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sm160731-Z-OB094-068Youth campers and their camp counselors celebrate winning a tug-of-war contest at the Wisconsin National Guard Youth Camp at Volk Field, Wis., in 2016. Registration is open now for this year’s camp in July as well as a resident camp this weekend. Wisconsin National Guard file photo

Children in military families — particularly in National Guard or Reserve families — experience atypical challenges and dynamics that friends from non-military families may not understand.

The Wisconsin National Guard’s Child and Youth Program offers opportunities for military children to interact with their peers who know what it’s like when a parent is gone for drill weekends or annual training, or when a parent deploys overseas for several months.

Registration is now open to children of military families, ages 8-17, for a weekend residential camp, “April Adventure,” this weekend at the Kettle Moraine State Forest, as well as the Wisconsin National Guard’s 25th Badger Youth Camp July 27-29 at Volk Field, Wisconsin.

“Participants can expect to have a military-themed adventure they will never forget,” said Nick Harnish, the Child and Youth Program Coordinate for the Service Member Support Division, and a member of the leadership team for Youth Camp. “They will operate within a military structure and complete different objectives, missions, and trainings.”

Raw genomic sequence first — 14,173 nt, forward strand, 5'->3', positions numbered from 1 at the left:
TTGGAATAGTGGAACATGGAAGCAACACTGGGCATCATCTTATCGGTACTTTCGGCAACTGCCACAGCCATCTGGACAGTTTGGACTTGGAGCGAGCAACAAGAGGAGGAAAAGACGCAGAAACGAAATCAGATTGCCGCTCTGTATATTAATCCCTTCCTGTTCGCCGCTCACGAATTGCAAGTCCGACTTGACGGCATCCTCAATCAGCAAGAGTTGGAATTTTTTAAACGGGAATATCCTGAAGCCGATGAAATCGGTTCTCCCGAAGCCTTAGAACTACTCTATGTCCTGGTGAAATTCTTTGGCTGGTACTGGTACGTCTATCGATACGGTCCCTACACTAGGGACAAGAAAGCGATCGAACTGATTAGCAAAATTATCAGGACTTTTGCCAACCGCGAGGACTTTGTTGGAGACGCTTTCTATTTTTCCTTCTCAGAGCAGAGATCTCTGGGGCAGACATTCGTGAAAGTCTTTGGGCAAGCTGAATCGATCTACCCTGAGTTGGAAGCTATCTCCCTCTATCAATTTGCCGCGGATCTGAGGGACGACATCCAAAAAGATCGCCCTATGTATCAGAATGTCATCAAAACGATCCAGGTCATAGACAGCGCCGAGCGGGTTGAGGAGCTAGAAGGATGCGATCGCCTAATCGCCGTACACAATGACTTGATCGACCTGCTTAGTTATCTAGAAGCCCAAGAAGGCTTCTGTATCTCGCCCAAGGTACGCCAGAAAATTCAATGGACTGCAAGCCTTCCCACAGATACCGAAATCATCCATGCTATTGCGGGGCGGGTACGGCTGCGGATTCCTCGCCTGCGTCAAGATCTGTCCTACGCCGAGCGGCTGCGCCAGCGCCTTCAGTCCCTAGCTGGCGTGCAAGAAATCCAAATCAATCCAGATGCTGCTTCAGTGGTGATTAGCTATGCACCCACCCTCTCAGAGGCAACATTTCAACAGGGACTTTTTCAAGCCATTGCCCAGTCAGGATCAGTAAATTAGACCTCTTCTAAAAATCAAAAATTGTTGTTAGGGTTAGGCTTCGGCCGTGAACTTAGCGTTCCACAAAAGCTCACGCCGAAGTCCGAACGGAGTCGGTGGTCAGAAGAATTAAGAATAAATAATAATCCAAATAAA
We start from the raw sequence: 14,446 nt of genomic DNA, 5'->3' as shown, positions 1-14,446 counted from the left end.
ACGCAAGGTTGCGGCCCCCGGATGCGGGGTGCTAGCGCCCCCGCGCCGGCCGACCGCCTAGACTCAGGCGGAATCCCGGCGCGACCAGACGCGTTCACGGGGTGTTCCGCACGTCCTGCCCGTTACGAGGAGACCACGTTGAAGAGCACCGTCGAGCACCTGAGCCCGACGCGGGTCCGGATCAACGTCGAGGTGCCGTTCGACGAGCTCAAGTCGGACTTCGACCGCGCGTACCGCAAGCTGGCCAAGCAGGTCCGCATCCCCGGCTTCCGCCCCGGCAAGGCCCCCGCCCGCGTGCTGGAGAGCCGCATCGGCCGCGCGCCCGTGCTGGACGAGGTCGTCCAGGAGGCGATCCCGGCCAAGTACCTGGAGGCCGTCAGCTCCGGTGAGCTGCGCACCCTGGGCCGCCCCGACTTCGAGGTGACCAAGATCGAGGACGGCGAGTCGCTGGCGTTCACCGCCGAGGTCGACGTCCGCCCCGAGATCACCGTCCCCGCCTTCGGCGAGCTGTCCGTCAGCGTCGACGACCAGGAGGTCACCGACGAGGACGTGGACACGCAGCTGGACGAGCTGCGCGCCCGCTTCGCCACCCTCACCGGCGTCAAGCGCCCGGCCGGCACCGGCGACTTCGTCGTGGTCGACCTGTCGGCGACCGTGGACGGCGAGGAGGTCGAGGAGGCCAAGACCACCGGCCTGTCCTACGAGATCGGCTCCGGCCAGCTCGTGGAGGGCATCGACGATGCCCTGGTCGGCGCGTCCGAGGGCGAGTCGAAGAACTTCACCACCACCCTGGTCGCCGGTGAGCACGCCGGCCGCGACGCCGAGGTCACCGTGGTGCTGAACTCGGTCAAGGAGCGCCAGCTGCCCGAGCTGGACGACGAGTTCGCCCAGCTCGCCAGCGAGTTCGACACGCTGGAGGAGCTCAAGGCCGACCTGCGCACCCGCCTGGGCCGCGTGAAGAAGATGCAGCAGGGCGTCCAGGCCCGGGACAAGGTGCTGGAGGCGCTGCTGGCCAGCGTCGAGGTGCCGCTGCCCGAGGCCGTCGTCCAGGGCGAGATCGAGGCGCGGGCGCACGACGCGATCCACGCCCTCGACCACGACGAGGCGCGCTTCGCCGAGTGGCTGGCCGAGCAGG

“April Adventure” participants will journey through the Kettle Moraine State Forest like a military scout, working as a team to overcome the Alpine Tower. Youth Camp attendees will fall into three age groups and take part in activities that resemble training and skills their military family member may have experienced in basic training or military occupation training.

“They will gain a better understanding of what it takes to serve in the military,” Harnish said. “This will give the youth a look into what their military connection has had to do to serve, like running an obstacle course to be physically fit, or to work on team building challenges.”

He added that it is important to provide youth in this demographic with opportunities to identify that they are not alone, and to help them gain skills on how to be resilient through the unique challenges that come with being a military youth.

Camp volunteers can be current military members as well as civilians at least 18 years of age. Registration for both youth and volunteers at Youth Camp can be accessed online. Space is limited, and spots will run out before registration is closed, Harnish said. “April Adventure” registration is also available online.

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